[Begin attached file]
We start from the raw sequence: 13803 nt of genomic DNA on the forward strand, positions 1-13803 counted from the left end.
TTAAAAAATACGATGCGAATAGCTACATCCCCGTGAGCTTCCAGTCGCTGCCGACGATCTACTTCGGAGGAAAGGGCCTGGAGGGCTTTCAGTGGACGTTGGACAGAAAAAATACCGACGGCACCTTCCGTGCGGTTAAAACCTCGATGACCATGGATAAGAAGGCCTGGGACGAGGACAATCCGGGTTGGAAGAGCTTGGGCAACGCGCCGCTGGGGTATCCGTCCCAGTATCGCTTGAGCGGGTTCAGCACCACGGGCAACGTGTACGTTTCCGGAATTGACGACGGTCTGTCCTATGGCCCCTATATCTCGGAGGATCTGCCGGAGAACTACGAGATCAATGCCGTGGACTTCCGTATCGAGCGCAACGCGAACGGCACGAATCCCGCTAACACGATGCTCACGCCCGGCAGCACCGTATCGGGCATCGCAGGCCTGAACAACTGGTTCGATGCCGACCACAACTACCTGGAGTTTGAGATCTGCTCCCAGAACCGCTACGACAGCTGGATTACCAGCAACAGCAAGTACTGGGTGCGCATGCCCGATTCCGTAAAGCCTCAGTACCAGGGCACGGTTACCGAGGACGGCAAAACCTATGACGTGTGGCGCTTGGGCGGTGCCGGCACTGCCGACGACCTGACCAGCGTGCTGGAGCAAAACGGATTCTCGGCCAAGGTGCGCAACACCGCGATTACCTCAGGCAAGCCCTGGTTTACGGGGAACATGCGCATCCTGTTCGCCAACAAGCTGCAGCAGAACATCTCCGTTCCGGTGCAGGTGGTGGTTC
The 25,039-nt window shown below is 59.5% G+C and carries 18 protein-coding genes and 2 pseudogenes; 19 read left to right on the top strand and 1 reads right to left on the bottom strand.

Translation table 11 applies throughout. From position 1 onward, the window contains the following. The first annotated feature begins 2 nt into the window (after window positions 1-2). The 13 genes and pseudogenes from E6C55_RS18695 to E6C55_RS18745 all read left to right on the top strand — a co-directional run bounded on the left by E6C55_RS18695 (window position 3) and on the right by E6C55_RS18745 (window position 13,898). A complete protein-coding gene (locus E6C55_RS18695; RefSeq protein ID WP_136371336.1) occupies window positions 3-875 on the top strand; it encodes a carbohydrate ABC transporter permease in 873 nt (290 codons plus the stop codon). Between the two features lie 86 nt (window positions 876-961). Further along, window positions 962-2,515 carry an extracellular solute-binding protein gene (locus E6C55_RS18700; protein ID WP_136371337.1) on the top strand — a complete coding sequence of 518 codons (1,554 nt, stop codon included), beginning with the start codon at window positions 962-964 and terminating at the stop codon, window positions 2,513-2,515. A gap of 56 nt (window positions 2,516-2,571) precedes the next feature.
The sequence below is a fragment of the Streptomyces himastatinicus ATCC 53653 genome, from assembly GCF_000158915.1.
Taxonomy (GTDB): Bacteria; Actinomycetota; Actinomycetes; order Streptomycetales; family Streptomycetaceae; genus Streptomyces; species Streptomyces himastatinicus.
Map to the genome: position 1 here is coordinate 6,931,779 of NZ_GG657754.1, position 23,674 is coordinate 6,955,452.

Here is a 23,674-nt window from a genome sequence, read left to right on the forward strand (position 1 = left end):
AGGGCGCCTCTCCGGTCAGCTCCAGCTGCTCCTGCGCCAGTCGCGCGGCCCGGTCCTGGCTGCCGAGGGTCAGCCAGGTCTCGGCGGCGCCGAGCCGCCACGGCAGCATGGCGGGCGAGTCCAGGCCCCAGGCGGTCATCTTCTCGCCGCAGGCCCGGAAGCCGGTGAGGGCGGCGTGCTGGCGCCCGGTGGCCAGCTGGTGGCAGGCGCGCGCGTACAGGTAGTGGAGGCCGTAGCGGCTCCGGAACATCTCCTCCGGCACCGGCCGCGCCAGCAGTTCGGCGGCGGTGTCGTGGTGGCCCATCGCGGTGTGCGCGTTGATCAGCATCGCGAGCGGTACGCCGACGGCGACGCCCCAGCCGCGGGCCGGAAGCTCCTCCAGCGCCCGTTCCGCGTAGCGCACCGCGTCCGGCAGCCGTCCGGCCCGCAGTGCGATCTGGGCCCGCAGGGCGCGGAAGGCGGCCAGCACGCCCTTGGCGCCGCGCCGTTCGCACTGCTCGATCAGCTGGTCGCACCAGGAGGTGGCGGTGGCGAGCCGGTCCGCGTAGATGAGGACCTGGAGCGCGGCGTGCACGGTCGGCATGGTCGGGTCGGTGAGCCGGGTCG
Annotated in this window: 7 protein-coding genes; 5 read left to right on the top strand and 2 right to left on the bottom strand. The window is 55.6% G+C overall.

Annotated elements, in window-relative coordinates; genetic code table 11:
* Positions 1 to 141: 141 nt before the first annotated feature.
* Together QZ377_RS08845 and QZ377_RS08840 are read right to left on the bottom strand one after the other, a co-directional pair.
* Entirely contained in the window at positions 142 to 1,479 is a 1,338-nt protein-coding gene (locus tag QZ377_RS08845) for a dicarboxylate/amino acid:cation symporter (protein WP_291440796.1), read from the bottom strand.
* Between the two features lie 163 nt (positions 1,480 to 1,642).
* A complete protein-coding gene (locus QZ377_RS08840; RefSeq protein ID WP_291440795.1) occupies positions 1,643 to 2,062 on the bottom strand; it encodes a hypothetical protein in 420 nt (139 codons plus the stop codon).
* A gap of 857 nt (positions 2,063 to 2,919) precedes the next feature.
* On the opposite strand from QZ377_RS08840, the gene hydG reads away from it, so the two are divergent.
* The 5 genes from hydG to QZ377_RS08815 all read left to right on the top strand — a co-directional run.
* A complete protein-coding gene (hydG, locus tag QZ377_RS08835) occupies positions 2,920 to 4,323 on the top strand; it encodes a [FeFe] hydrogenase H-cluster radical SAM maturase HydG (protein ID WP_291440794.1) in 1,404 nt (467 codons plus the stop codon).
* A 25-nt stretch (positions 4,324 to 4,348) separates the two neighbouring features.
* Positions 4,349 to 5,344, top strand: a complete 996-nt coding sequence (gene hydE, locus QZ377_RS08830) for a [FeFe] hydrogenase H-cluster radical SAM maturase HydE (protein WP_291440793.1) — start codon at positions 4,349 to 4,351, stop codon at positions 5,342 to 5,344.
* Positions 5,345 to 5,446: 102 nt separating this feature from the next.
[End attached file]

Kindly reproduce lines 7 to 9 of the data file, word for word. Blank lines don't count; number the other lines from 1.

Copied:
Map to the genome: position 1 here is coordinate 6,931,779 of NZ_GG657754.1, position 23,674 is coordinate 6,955,452.

Here is a 23,674-nt window from a genome sequence, read left to right on the forward strand (position 1 = left end):
AGGGCGCCTCTCCGGTCAGCTCCAGCTGCTCCTGCGCCAGTCGCGCGGCCCGGTCCTGGCTGCCGAGGGTCAGCCAGGTCTCGGCGGCGCCGAGCCGCCACGGCAGCATGGCGGGCGAGTCCAGGCCCCAGGCGGTCATCTTCTCGCCGCAGGCCCGGAAGCCGGTGAGGGCGGCGTGCTGGCGCCCGGTGGCCAGCTGGTGGCAGGCGCGCGCGTACAGGTAGTGGAGGCCGTAGCGGCTCCGGAACATCTCCTCCGGCACCGGCCGCGCCAGCAGTTCGGCGGCGGTGTCGTGGTGGCCCATCGCGGTGTGCGCGTTGATCAGCATCGCGAGCGGTACGCCGACGGCGACGCCCCAGCCGCGGGCCGGAAGCTCCTCCAGCGCCCGTTCCGCGTAGCGCACCGCGTCCGGCAGCCGTCCGGCCCGCAGTGCGATCTGGGCCCGCAGGGCGCGGAAGGCGGCCAGCACGCCCTTGGCGCCGCGCCGTTCGCACTGCTCGATCAGCTGGTCGCACCAGGAGGTGGCGGTGGCGAGCCGGTCCGCGTAGATGAGGACCTGGAGCGCGGCGTGCACGGTCGGCATGGTCGGGTCGGTGAGCCGGGTCG